Inhibin is a novel paracrine factor for tumor angiogenesis and metastasis

Priyanka Singh, Laura M. Jenkins, Ben Horst, Victoria Alers, Shrikant Pradhan, Prabhjot Kaur, Tapasya Srivastava, Nadine Hempel, Balazs Gyorffy, Eugenia V. Broude, Nam Y. Lee, Karthikeyan Mythreye

Research output: Contribution to journalArticlepeer-review

27 Scopus citations


Inhibin is a heterodimeric TGFb family ligand that is expressed in many cancers and is a selective biomarker for ovarian cancers; however, its tumor-specific functions remain unknown. Here, we demonstrate that the a subunit of inhibin (INHA), which is critical for the functionality of dimeric inhibin A/B, correlates with microvessel density in human ovarian tissues and is predictive of poor clinical outcomes in multiple cancers. We demonstrate that inhibin-regulated angiogenesis is necessary for metastasis. Although inhibin had no direct impact on tumor cell signaling, both tumor cell-derived and recombinant inhibin elicit a strong paracrine response from endothelial cells by triggering SMAD1/5 activation and angiogenesis in vitro and in vivo. Inhibin-induced angiogenesis was abrogated via anti-inhibin a antibodies. The endothelial-specific TGFb receptor complex comprising ALK1 and endoglin was a crucial mediator of inhibin signaling, offering a molecular mechanism for inhibin-mediated angiogenesis. These results are the first to define a role for inhibin in tumor metastasis and vascularization and offer an antibody-based approach for targeting inhibin therapeutically. Significance: Inhibin is a predictor of poor patient survival in multiple cancers and is a potential target for antiangiogenic therapies.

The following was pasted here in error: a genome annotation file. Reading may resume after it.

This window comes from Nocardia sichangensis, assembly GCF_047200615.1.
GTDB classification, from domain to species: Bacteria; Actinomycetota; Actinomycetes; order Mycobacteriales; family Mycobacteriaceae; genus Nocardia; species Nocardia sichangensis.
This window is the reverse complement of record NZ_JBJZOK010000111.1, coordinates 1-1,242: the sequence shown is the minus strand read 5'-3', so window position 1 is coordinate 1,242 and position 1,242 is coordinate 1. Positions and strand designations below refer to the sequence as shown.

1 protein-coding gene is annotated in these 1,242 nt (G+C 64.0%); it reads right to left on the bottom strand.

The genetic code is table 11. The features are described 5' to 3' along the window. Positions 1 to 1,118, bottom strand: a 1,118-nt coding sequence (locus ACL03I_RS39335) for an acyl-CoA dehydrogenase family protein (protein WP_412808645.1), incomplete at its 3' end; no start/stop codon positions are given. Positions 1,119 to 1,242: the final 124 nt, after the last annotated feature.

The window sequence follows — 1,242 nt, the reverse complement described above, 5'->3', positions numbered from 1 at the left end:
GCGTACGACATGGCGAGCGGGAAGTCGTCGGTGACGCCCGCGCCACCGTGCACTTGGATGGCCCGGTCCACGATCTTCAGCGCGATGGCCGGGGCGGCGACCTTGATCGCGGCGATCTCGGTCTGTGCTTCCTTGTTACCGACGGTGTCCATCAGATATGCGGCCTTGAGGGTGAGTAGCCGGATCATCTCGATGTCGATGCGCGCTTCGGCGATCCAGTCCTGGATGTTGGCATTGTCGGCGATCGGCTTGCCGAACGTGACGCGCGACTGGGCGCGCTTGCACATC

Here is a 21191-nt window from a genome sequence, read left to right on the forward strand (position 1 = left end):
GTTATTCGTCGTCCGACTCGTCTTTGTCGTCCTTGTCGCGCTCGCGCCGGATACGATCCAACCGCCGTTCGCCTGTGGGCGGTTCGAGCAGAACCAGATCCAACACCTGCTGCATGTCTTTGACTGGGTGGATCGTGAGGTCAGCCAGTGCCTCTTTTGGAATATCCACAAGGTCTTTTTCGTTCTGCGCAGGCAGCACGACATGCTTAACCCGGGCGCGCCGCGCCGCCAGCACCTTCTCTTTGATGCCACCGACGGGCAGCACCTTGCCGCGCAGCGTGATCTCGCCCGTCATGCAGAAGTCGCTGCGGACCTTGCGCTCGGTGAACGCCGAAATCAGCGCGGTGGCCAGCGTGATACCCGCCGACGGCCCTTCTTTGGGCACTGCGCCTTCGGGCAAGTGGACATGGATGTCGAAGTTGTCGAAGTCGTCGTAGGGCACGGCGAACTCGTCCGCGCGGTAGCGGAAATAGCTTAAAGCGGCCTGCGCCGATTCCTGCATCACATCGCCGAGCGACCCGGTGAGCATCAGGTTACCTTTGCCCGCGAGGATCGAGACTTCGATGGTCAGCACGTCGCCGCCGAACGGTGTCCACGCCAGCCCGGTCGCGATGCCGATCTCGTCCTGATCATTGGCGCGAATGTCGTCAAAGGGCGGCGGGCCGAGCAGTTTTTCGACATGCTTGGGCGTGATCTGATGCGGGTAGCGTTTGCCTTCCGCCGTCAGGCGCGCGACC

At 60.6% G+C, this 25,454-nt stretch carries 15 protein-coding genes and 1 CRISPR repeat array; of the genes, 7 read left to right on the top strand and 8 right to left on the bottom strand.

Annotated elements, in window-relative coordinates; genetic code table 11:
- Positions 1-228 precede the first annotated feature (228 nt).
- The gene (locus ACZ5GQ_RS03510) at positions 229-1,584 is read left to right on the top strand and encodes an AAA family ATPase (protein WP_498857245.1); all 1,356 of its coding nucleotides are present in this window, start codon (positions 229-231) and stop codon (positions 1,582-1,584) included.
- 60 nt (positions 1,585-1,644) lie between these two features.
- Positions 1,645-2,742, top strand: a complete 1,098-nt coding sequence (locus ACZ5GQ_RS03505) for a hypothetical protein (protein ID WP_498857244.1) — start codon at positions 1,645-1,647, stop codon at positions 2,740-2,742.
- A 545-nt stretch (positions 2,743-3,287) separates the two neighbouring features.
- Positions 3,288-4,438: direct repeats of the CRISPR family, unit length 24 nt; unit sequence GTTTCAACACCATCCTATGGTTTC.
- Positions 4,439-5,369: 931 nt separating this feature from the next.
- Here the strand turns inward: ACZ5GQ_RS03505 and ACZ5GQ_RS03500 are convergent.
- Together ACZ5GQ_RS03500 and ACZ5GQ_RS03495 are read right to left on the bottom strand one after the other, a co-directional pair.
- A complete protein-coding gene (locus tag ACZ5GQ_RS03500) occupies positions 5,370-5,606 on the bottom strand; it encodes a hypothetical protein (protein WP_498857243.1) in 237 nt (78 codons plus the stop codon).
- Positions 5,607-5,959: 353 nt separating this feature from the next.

Original languageEnglish (US)
Pages (from-to)2978-2989
Number of pages12
JournalCancer Research
Issue number11
StatePublished - Jun 1 2018

ASJC Scopus subject areas

  • Oncology
  • Cancer Research


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